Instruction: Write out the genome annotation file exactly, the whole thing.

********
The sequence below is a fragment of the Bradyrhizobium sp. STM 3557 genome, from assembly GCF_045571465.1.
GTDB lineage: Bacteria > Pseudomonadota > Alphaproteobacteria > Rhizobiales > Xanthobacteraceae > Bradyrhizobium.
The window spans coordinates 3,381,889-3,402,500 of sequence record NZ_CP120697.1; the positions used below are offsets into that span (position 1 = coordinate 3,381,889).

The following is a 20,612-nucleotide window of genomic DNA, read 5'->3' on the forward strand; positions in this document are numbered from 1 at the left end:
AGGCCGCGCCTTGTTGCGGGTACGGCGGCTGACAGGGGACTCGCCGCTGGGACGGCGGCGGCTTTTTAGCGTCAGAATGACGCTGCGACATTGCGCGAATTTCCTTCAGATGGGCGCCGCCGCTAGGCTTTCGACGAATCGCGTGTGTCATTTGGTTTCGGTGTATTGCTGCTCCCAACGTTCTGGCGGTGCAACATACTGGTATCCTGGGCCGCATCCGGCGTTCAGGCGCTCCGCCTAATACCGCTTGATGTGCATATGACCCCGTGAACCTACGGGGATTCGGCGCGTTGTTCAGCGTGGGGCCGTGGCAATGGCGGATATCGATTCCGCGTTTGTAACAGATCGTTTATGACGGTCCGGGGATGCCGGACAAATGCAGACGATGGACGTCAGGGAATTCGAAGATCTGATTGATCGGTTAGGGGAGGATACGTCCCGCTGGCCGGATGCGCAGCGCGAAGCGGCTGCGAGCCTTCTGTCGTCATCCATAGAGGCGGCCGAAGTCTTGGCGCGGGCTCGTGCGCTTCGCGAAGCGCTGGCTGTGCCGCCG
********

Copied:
The sequence below is a fragment of the Bradyrhizobium sp. STM 3557 genome, from assembly GCF_045571465.1.
GTDB lineage: Bacteria > Pseudomonadota > Alphaproteobacteria > Rhizobiales > Xanthobacteraceae > Bradyrhizobium.
The window spans coordinates 3,381,889-3,402,500 of sequence record NZ_CP120697.1; the positions used below are offsets into that span (position 1 = coordinate 3,381,889).

The following is a 20,612-nucleotide window of genomic DNA, read 5'->3' on the forward strand; positions in this document are numbered from 1 at the left end:
AGGCCGCGCCTTGTTGCGGGTACGGCGGCTGACAGGGGACTCGCCGCTGGGACGGCGGCGGCTTTTTAGCGTCAGAATGACGCTGCGACATTGCGCGAATTTCCTTCAGATGGGCGCCGCCGCTAGGCTTTCGACGAATCGCGTGTGTCATTTGGTTTCGGTGTATTGCTGCTCCCAACGTTCTGGCGGTGCAACATACTGGTATCCTGGGCCGCATCCGGCGTTCAGGCGCTCCGCCTAATACCGCTTGATGTGCATATGACCCCGTGAACCTACGGGGATTCGGCGCGTTGTTCAGCGTGGGGCCGTGGCAATGGCGGATATCGATTCCGCGTTTGTAACAGATCGTTTATGACGGTCCGGGGATGCCGGACAAATGCAGACGATGGACGTCAGGGAATTCGAAGATCTGATTGATCGGTTAGGGGAGGATACGTCCCGCTGGCCGGATGCGCAGCGCGAAGCGGCTGCGAGCCTTCTGTCGTCATCCATAGAGGCGGCCGAAGTCTTGGCGCGGGCTCGTGCGCTTCGCGAAGCGCTGGCTGTGCCGCCG